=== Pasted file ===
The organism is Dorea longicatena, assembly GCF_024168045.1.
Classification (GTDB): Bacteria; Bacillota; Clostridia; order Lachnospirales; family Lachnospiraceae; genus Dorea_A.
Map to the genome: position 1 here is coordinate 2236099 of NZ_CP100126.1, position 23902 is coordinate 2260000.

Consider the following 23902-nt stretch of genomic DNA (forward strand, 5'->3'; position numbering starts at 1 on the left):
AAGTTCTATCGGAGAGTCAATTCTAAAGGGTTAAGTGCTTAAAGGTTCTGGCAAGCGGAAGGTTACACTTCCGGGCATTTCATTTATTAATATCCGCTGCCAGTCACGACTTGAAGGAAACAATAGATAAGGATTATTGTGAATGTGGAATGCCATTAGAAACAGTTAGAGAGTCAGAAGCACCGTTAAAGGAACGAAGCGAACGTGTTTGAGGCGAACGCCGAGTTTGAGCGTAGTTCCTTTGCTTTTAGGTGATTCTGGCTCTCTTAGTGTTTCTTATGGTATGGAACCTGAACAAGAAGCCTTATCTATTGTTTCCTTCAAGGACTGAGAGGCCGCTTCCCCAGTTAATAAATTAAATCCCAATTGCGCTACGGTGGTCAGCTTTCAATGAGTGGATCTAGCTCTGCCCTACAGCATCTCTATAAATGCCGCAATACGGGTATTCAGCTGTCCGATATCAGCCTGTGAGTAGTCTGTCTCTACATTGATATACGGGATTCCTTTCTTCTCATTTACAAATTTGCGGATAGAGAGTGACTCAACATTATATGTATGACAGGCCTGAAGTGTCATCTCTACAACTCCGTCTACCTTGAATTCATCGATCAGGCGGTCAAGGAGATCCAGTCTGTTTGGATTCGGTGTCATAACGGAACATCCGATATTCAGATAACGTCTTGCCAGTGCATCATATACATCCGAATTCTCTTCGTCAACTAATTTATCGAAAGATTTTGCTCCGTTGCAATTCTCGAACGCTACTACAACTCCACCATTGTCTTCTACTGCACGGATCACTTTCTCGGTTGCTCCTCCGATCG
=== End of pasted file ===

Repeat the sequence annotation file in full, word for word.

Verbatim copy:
The organism is Dorea longicatena, assembly GCF_024168045.1.
Classification (GTDB): Bacteria; Bacillota; Clostridia; order Lachnospirales; family Lachnospiraceae; genus Dorea_A.
Map to the genome: position 1 here is coordinate 2236099 of NZ_CP100126.1, position 23902 is coordinate 2260000.

Consider the following 23902-nt stretch of genomic DNA (forward strand, 5'->3'; position numbering starts at 1 on the left):
AAGTTCTATCGGAGAGTCAATTCTAAAGGGTTAAGTGCTTAAAGGTTCTGGCAAGCGGAAGGTTACACTTCCGGGCATTTCATTTATTAATATCCGCTGCCAGTCACGACTTGAAGGAAACAATAGATAAGGATTATTGTGAATGTGGAATGCCATTAGAAACAGTTAGAGAGTCAGAAGCACCGTTAAAGGAACGAAGCGAACGTGTTTGAGGCGAACGCCGAGTTTGAGCGTAGTTCCTTTGCTTTTAGGTGATTCTGGCTCTCTTAGTGTTTCTTATGGTATGGAACCTGAACAAGAAGCCTTATCTATTGTTTCCTTCAAGGACTGAGAGGCCGCTTCCCCAGTTAATAAATTAAATCCCAATTGCGCTACGGTGGTCAGCTTTCAATGAGTGGATCTAGCTCTGCCCTACAGCATCTCTATAAATGCCGCAATACGGGTATTCAGCTGTCCGATATCAGCCTGTGAGTAGTCTGTCTCTACATTGATATACGGGATTCCTTTCTTCTCATTTACAAATTTGCGGATAGAGAGTGACTCAACATTATATGTATGACAGGCCTGAAGTGTCATCTCTACAACTCCGTCTACCTTGAATTCATCGATCAGGCGGTCAAGGAGATCCAGTCTGTTTGGATTCGGTGTCATAACGGAACATCCGATATTCAGATAACGTCTTGCCAGTGCATCATATACATCCGAATTCTCTTCGTCAACTAATTTATCGAAAGATTTTGCTCCGTTGCAATTCTCGAACGCTACTACAACTCCACCATTGTCTTCTACTGCACGGATCACTTTCTCGGTTGCTCCTCCGATCG